Stop and Eat Drive In

Drive-In | Hamburgers | Hot Dog | New Mexican | Southwestern
excellent
Worth a detour
Save

Stop & Eat offers no carhop service or picnic tables. Dine either in your car or at one of the few counter stools inside, some of which offer a view of the busy kitchen. Place your order and wait for your number to be called. Food arrives in a paper bag. The cuisine is New-Mex Drive-In fare, ranging from chile and eggs wrapped in a flour tortilla to tamale plates and “Mexican dinners,” either red or green.

The Frito pie is good and plebeian (could there be such a thing as an aristocratic Frito pie?). It is a soupy heap of red chili piled atop corn chips that are turning soft as the chili seeps into them; it is served in a plastic container rather than the iconic Fritos bag. We like the crisp rolled tacos, the jumbo twin burger built of patties that are thin and greaseless and topped with chopped lettuce and pickles, and the well-packed burritos. Hot chilies and creamy melted cheese do a nice balancing act on either side of a green chile cheeseburger. You can also get the chili-and-cheese treatment on a hot dog. Baby burgers are available for pint-size appetites, and there is even a menu for vegetarians. That one includes bean tacos, green chile Fritos pie, burritos topped with meatless green chile, and a fried fish sandwich.

To drink, there are milk shakes, frosties, slushes, and floats as well as soda pop, coffee, and tea.

What to Eat
Stop and Eat Drive In, Green Chile Cheeseburger
Green Chile Cheeseburger
Must-Try
Green chile and melted cheese sing harmony with a beef patty in this New-Mex classic sandwich.
Stop and Eat Drive In, Frito Pie
Frito Pie
It ain't pretty, but Stop & Eat Frito pie is pretty darn good.
Directions and Hours
Roadtrips
This restaurant is featured in the following eating tours.
7 stops | 439 MILES | 7 hr 19 min

Fritos were created in San Antonio in 1932, but it took some thirty years before the Frito pie was born. Teresa Hernandez, working behind the Woolworth's lunch counter in Santa Fe, had the idea to slice off the top of a single-serving bag of Fritos and ladle in chili, then cheese, onions, lettuce, and tomato.…

5 stops | 206 MILES | 4 hr 3 min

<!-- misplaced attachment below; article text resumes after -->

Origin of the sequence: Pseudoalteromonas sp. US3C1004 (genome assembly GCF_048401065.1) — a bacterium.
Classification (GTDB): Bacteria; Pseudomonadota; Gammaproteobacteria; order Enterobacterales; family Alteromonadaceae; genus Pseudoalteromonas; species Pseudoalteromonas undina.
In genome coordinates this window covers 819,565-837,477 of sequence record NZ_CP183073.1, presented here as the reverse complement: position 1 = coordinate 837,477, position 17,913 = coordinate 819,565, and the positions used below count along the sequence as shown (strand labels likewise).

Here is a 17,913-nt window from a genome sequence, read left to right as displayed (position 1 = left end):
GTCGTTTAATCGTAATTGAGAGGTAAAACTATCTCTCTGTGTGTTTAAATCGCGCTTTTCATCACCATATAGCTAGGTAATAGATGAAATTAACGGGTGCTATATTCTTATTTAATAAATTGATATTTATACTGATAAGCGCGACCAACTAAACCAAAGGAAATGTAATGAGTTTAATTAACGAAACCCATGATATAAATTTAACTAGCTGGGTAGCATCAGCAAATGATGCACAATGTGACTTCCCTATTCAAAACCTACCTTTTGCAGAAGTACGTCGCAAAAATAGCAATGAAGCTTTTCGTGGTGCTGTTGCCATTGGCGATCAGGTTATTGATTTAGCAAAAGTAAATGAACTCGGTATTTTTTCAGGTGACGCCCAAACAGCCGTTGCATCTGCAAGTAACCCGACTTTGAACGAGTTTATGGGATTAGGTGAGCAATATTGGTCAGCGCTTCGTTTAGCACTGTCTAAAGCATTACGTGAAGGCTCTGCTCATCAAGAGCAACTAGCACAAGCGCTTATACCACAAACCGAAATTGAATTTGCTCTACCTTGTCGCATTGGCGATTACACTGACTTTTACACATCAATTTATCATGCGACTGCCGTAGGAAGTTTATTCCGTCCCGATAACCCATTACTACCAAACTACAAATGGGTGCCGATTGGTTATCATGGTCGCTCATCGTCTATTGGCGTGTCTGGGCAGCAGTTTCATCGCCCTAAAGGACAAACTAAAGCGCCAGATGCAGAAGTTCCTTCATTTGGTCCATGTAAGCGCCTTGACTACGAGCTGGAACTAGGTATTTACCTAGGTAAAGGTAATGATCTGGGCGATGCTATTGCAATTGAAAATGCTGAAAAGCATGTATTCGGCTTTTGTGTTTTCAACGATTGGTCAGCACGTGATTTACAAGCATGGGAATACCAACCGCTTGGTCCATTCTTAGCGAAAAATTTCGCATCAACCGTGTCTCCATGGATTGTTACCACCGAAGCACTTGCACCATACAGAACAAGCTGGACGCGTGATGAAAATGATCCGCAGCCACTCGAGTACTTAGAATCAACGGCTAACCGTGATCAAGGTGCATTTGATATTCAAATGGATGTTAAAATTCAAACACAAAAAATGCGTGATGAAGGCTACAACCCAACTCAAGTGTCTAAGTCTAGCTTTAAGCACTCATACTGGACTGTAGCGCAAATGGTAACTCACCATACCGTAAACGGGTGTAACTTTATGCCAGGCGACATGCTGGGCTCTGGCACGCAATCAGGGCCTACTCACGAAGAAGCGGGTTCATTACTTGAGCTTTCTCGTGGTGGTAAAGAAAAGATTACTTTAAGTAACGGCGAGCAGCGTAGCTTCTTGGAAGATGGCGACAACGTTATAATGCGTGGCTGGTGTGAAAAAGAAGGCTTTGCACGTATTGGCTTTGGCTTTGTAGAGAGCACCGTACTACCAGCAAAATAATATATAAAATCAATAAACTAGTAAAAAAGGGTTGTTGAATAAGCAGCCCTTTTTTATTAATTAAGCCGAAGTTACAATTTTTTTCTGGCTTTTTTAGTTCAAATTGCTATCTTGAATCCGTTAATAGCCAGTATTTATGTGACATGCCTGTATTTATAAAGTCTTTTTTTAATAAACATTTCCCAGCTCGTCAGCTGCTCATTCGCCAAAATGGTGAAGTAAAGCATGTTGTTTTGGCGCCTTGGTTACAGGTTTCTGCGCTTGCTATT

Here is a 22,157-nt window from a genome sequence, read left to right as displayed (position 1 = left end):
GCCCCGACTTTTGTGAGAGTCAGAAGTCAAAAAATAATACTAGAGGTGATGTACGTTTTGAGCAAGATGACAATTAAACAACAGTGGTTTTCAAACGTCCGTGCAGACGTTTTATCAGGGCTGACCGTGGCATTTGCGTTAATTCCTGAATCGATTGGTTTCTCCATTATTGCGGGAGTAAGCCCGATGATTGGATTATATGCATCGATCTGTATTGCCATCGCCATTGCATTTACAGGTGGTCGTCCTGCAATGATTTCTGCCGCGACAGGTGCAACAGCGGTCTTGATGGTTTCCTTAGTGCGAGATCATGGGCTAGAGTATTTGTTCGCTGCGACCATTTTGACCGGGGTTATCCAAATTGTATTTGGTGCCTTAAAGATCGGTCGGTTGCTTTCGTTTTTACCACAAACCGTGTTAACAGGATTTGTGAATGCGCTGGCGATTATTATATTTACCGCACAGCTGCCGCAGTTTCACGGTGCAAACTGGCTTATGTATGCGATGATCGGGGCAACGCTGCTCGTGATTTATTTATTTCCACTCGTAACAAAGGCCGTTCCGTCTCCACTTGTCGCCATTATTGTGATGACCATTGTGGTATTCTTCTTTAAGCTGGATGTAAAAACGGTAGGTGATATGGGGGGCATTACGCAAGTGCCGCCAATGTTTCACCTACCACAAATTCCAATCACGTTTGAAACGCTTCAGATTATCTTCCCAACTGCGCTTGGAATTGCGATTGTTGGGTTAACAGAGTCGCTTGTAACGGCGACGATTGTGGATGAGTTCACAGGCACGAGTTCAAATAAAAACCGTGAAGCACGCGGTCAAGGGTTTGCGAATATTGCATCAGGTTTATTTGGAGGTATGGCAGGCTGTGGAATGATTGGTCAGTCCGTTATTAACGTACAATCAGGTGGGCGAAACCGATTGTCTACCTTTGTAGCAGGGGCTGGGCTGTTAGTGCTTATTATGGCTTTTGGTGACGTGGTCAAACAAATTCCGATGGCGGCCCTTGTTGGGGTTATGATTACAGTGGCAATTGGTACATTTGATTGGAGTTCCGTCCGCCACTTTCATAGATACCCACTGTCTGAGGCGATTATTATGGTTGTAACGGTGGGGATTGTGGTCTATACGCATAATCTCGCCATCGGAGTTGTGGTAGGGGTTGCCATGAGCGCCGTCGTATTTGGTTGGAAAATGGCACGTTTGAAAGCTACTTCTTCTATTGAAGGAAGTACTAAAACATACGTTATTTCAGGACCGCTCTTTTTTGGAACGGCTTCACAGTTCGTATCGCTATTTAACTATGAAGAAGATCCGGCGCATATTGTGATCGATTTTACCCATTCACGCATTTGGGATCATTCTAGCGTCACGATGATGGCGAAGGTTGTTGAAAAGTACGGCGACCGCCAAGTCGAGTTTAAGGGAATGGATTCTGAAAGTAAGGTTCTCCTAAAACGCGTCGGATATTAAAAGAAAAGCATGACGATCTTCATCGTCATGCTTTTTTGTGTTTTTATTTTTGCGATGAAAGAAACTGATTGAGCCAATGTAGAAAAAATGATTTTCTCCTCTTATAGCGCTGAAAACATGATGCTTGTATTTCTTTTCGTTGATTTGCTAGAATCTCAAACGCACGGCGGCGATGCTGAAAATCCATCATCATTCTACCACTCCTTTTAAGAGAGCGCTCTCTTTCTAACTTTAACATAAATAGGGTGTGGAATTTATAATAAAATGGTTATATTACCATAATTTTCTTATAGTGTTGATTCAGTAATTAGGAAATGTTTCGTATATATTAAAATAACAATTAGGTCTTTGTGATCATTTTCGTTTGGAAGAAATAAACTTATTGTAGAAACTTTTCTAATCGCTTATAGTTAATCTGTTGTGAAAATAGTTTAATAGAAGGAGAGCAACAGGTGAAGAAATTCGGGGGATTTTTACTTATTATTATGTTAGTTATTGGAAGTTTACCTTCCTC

North and Northwest

With famously good restaurants serving local and exotic meals, Santa Fe is such a powerful magnet for the appetite that it can be hard to leave. But we highly recommend a drive north and northwest of the city into the breathtaking beauty of Jemez Mountains and the Sangre de Cristo foothills of…

Information
Price
$
Seasons
Open Year Round
Meals Served
Lunch
Credit Cards Accepted
No
Alcohol Served
No
Outdoor Seating
Yes
Website

Other Nearby Restaurants

  • Tesuque Village Market

    Santa Fe, New Mexico

    Casual eats north of Santa Fe. Tesuque Village Market is a grocery, restaurant, & town square. Best bets: tortilla soup, enchiladas, Frito pie, hefty burgers.

  • The Range

    Bernalillo, New Mexico

    For downhome food in Bernalillo, New Mexico, the Range is best. Breakfast: huevos con queso; lunch: the Rio Grande Gorge chile-smothered burger on a tortilla.

  • Harry’s Roadhouse

    Santa Fe, New Mexico

    Harry’s Roadhouse is a colorful Santa Fe, New Mexico, restaurant with a three-meal-a-day repertoire from lemon ricotta hotcakes to cool margaritas.

  • Shake Foundation

    Santa Fe, New Mexico

    Shake Foundation serves up a spicy green chile cheeseburger, swoon-worthy French fries, and a legendary cinnamon milkshake.

  • Pasqual’s

    Santa Fe, New Mexico

    Pasqual’s is Santa Fe’s favorite corner eatery, serving bright, modern versions of New Mexico classics. Corned beef hash is some of the best in the West.

  • Rancho de Chimayo

    Chimayo, New Mexico

    The ultimate New Mexico dining experience, Rancho de Chimayo is a landmark for authentic regional flavors & dreamy village setting in mountain foothills.